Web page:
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NHS no longer obliged to provide migrant digital records

The decision to force NHS digital to provide patient records to the Home Office came under fire from doctors, lawyers, civil liberties campaigners and members of parliament. They branded the MoU that facilitated the sharing of non-clinical patient data “inappropriate” when it was first enforced in 2017. Notably, Members of the Government Health Committee warned that addresses from patient records should only be shared in cases of serious crime whilst lambasting the NHS for signing a government data sharing agreement. This worried many, with projections of migrants being forced to use busy out of hours surgeries and casting doubts on the abilities of the NHS to protect the data and immigration status of potentially vulnerable users.

However, on 9th May, the government digital officer announced that the agreement would be revisited following the recent scandal involving the Windrush Generation, which led to the departure of Amber Rudd from the Home Office and the appointing of Sajid Javid as the new home secretary. Press and social media coverage of the events surrounding the Windrush Generation have shone public light onto the ongoing “hostile environment” policy that the government is implementing, bringing it into the public eye in an unprecedented manner.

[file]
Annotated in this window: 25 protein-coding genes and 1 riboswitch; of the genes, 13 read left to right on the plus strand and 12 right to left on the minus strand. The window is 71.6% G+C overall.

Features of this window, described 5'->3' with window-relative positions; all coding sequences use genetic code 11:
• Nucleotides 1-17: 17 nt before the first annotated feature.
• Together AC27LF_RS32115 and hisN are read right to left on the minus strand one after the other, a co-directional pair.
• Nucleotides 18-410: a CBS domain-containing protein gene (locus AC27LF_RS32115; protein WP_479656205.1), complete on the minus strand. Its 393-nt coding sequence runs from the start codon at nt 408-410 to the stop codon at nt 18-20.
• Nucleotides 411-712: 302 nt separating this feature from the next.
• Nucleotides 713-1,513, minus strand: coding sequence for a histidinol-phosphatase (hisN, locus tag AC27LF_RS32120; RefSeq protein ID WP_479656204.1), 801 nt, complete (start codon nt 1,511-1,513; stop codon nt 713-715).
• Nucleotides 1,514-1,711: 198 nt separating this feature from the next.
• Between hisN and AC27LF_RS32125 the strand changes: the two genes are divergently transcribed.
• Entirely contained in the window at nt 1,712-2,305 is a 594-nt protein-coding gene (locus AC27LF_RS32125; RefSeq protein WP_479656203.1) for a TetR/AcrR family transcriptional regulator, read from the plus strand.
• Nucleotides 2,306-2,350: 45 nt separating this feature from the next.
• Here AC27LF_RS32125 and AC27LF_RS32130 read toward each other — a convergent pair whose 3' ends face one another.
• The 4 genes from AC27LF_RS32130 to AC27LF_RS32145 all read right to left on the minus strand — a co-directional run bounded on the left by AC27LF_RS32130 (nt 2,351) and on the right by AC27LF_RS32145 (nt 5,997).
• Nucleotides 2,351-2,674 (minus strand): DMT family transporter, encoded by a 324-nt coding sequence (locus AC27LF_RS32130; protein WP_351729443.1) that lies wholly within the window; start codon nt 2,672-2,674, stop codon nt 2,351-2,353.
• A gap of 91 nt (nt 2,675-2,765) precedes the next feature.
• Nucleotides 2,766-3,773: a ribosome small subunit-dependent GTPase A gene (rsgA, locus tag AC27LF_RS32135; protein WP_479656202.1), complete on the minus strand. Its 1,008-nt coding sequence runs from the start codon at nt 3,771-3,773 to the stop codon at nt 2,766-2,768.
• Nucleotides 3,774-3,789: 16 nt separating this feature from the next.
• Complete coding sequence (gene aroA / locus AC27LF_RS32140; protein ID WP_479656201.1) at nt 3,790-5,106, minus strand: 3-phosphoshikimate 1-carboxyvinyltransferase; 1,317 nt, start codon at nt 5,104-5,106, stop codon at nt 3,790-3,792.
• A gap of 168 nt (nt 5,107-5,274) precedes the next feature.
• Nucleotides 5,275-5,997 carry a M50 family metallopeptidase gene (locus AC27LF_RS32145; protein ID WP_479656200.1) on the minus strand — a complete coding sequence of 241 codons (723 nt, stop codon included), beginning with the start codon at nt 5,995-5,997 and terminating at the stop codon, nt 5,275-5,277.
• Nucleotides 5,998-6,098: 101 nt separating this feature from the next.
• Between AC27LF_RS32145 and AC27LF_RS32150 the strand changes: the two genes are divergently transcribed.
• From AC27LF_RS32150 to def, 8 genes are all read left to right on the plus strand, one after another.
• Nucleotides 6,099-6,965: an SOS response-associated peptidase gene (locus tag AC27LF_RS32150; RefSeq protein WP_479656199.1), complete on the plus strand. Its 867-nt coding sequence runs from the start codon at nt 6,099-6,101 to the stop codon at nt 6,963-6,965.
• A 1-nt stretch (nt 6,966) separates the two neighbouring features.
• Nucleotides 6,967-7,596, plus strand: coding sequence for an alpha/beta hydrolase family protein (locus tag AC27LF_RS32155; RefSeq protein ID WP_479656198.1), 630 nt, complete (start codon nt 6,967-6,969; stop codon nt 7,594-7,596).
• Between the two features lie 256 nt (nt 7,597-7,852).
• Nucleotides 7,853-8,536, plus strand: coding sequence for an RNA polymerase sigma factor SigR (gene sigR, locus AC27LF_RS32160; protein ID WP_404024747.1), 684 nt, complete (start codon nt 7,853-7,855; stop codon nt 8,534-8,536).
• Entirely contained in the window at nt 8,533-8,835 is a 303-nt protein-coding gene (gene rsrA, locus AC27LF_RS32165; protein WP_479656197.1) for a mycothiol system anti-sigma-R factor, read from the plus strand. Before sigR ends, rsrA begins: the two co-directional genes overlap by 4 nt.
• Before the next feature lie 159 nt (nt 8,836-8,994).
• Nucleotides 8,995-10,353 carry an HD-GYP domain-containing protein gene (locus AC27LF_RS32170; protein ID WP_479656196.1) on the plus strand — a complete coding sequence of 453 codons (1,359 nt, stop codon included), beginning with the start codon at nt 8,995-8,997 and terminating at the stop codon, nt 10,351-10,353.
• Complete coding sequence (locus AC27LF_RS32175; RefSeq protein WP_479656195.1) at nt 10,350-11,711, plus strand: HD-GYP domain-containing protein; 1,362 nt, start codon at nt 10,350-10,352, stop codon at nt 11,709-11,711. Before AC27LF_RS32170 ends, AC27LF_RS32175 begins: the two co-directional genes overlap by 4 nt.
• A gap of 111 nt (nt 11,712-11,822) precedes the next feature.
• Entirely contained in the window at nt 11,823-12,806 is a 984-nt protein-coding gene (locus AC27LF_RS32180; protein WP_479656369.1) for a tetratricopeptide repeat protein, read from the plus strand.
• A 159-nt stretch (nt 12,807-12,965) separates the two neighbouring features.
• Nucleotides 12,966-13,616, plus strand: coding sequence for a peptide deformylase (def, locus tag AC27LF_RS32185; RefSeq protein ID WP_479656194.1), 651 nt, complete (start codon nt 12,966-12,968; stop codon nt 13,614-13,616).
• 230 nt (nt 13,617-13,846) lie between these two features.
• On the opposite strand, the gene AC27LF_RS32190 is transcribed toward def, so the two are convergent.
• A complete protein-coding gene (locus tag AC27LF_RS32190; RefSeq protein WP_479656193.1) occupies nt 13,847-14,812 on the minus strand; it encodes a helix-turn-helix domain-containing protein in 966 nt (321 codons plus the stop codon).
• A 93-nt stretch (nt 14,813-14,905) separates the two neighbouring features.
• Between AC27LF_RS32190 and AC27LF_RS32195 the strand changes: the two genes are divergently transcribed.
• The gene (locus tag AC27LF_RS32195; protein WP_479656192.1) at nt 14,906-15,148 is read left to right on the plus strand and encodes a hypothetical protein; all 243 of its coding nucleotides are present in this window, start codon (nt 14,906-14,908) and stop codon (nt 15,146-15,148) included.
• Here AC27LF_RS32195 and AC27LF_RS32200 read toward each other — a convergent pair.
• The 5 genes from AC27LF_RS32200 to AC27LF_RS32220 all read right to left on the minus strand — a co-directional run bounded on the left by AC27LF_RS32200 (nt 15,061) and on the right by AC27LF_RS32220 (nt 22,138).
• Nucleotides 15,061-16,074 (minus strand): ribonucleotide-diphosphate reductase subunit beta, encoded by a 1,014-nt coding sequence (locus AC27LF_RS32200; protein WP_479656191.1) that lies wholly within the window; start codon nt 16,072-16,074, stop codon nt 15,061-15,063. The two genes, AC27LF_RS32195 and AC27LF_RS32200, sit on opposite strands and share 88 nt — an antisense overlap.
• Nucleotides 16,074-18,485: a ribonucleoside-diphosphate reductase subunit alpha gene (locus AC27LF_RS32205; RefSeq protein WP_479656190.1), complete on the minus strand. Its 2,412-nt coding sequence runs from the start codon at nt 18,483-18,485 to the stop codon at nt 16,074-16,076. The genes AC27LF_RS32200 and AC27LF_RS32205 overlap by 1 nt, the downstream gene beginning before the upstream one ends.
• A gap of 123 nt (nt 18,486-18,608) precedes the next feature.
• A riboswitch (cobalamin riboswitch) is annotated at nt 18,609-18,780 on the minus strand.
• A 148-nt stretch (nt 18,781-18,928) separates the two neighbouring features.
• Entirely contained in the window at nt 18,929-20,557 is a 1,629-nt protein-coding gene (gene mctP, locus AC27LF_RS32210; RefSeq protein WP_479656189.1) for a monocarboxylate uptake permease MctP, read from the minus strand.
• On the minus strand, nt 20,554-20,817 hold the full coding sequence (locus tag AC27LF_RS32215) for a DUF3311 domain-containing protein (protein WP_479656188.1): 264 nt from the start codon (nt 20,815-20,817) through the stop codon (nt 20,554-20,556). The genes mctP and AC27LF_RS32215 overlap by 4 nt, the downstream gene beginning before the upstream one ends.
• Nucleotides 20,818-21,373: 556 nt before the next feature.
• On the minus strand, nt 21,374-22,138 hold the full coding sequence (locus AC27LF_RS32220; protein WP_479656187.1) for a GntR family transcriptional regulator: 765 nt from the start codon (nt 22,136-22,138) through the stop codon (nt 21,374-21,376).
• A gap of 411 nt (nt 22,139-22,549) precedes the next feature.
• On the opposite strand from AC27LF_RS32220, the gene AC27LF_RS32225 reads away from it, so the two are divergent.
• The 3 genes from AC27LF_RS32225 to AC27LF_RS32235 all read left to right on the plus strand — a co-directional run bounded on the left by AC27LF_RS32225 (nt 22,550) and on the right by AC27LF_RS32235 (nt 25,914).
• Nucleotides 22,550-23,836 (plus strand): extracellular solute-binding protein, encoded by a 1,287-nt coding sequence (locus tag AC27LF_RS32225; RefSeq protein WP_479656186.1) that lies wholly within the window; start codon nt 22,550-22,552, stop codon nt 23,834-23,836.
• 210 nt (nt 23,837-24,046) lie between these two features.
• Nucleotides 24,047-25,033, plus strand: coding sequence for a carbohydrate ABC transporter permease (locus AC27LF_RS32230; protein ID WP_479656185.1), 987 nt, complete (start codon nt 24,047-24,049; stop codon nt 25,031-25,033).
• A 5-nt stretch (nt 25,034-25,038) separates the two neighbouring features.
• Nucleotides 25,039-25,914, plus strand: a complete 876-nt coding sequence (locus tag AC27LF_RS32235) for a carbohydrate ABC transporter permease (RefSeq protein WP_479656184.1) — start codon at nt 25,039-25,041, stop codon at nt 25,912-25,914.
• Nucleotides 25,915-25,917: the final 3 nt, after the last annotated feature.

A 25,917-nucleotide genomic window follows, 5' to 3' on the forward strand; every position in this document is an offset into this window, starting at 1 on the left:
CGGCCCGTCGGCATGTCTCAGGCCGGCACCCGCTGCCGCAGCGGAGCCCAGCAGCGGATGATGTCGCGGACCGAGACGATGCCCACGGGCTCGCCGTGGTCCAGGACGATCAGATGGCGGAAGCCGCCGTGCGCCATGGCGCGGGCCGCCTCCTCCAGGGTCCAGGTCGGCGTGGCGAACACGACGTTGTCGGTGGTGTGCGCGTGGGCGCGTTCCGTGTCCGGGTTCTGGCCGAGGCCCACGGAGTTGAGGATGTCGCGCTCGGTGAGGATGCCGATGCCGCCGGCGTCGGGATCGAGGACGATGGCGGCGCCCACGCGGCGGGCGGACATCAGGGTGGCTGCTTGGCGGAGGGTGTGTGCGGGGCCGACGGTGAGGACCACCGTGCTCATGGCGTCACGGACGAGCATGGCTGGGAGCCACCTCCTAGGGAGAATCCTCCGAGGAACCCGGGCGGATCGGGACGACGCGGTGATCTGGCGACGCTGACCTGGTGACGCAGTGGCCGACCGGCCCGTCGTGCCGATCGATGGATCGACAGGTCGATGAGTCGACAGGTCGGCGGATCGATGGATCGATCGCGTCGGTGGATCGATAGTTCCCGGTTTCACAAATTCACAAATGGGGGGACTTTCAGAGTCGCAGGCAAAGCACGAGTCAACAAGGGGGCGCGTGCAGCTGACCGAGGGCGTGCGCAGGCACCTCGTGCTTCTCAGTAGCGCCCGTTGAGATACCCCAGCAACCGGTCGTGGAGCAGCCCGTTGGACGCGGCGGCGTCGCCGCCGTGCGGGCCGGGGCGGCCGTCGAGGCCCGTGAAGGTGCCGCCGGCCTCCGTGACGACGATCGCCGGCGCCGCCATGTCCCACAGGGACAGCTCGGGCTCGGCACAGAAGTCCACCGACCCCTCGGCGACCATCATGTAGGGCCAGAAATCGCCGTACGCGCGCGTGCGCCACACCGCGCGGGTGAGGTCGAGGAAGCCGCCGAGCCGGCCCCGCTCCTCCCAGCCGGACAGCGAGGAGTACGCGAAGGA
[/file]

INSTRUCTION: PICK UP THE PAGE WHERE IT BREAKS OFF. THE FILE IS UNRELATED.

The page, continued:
The MoU came into force in January 2017 and over the course of this time, the NHS has been obliged to provide the Home Office with what is called non-clinical patient data. This could include last known addresses or whether a service user is registered with a GP. From the beginning the BMA criticised this measure, with one spokesperson branding the measure as being at odds with a doctor’s primary role of promoting their patients’ wellbeing. These measures have now been “suspended with immediate effect”.

Following these recent events and the outpouring of public support for Windrush NHS users, it is clear that this government now has the interests of these well respected members of our community at heart and is doing all it can to represent their needs within policy. We look forward to seeing how they intend to make the system of accessing necessities for migrants, such as healthcare, easier and yet more compassionate and are very glad that the doctors involved are being allowed to do their jobs as physicians, rather than occupy the role of immigration officials.


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